international tribunal be formed if Indonesia did not promptly act to
hold the perpetrators accountable. It is possible that the findings
of the Commission of Truth and Friendship will spur further
prosecutions in Indonesia, ideally in conjunction with the
international community to ensure both credibility and resources.
However, Indonesia's record in this area is clear, and it is highly
unlikely that the Indonesian government will act without clear
signals from the international community that an international
tribunal remains a credible option.

Those who committed crimes against humanity throughout Indonesia's
invasion and occupation of Timor-Leste must be identified and
prosecuted, for the sake of justice for past victims in Timor-Leste
and for a future in which human rights are respected in Indonesia.
The international community and the government of Timor-Leste must
play a role in ensuring both prosecutions and reparations to
victims. As recommended by the Commission, Indonesia must
comprehensively reform its armed forces.

If Indonesia truly wants closure and full acceptance by the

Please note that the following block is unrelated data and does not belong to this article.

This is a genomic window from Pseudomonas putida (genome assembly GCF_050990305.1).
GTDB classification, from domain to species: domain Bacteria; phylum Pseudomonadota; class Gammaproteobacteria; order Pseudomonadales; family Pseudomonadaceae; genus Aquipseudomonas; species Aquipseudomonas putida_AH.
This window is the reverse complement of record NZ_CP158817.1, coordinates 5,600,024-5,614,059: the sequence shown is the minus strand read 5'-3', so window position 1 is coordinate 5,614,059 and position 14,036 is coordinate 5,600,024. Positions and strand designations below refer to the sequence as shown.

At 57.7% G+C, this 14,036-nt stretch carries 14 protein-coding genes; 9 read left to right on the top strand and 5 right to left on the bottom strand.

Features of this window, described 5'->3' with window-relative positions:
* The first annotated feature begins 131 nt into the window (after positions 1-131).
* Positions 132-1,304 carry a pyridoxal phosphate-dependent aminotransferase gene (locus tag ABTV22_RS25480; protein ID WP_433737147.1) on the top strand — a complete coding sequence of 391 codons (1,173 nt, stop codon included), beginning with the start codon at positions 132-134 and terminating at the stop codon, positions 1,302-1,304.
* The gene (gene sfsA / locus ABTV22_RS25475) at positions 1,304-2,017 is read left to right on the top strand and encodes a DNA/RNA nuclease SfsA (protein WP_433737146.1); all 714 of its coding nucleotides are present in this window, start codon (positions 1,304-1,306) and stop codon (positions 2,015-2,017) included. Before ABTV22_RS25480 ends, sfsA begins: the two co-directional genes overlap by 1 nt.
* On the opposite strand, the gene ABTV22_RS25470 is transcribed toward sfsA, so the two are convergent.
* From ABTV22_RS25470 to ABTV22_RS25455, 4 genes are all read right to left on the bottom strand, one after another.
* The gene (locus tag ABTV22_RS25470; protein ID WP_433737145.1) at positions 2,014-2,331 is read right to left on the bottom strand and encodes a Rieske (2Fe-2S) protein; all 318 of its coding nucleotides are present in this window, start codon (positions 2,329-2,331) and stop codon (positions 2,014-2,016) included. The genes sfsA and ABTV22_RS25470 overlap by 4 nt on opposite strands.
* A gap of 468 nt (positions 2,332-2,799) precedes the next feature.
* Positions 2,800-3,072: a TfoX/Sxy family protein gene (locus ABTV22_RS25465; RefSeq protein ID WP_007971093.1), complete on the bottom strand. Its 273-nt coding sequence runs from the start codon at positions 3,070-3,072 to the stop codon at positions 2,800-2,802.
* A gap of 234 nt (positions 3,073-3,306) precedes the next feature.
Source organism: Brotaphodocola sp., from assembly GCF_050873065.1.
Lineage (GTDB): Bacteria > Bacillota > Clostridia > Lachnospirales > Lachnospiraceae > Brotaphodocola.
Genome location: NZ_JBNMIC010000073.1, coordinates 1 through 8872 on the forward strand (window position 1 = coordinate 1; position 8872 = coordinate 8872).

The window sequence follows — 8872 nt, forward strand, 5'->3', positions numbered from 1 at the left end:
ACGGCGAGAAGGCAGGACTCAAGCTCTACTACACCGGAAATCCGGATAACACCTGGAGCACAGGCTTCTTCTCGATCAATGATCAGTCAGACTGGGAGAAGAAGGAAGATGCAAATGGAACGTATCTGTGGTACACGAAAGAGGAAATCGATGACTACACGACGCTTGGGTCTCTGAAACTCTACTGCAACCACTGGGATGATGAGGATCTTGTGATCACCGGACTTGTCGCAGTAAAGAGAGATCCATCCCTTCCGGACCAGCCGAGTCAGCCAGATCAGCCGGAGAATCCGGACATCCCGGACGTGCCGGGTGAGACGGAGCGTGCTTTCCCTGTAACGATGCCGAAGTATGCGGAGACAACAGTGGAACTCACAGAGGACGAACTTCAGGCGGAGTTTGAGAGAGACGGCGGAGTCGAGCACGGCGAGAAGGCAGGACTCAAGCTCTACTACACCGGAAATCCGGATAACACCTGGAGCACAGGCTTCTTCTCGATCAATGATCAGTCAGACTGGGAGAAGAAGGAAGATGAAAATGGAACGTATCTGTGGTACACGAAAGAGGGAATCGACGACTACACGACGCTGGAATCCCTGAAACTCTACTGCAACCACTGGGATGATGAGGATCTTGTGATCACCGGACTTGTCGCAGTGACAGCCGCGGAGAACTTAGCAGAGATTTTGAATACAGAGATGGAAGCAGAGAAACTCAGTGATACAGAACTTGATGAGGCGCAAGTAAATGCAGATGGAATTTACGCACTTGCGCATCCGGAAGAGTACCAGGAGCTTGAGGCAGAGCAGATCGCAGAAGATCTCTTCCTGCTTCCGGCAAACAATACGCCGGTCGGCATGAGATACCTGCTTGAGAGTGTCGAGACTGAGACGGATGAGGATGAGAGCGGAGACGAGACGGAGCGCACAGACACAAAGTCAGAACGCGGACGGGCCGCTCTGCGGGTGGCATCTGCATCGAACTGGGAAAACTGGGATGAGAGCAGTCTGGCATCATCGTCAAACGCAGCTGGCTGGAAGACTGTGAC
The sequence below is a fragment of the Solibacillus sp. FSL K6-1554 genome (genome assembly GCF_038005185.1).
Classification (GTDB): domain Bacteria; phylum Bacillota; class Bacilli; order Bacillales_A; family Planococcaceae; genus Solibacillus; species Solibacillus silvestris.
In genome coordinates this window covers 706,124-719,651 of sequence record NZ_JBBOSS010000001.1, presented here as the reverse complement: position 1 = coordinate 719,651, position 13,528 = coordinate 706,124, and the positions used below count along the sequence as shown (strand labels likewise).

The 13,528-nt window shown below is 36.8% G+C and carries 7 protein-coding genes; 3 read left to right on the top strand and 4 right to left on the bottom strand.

international community as a rights-respecting nation, there is no
alternative but an end to impunity through individual as well as
institutional accountability.

Association HAK (Timor-Leste)

Australian Coalition for Transitional Justice in East Timor

East Timor and Indonesia Action Network (U.S.)

Human Rights First

International Center for Transitional Justice

The Commission for the Disappeared and the Victims of Violence
(Kontras) (Indonesia)

Maria Afonso de Jesus, victims' families representative (Timor-Leste)

TAPOL (UK)

Timor-Leste University Students' Front



see also ETAN Renews Call for Meaningful Justice for Victims of
Indonesian Occupation; International Tribunal Needed in Wake of
Commission of Truth and Friendship Report
http://www.etan.org/news/2008/07ctf.htm

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John M. Miller         Internet: et-@igc.org
National Coordinator

East Timor & Indonesia Action Network
PO Box 21873, Brooklyn, NY 11202-1873 USA
Phone: (718)596-7668      Mobile: (917)690-4391
Skype: john.m.miller Web: http://www.etan.org

Send a blank e-mail message to in-@etan.org to find out
how to learn more about East Timor on the Internet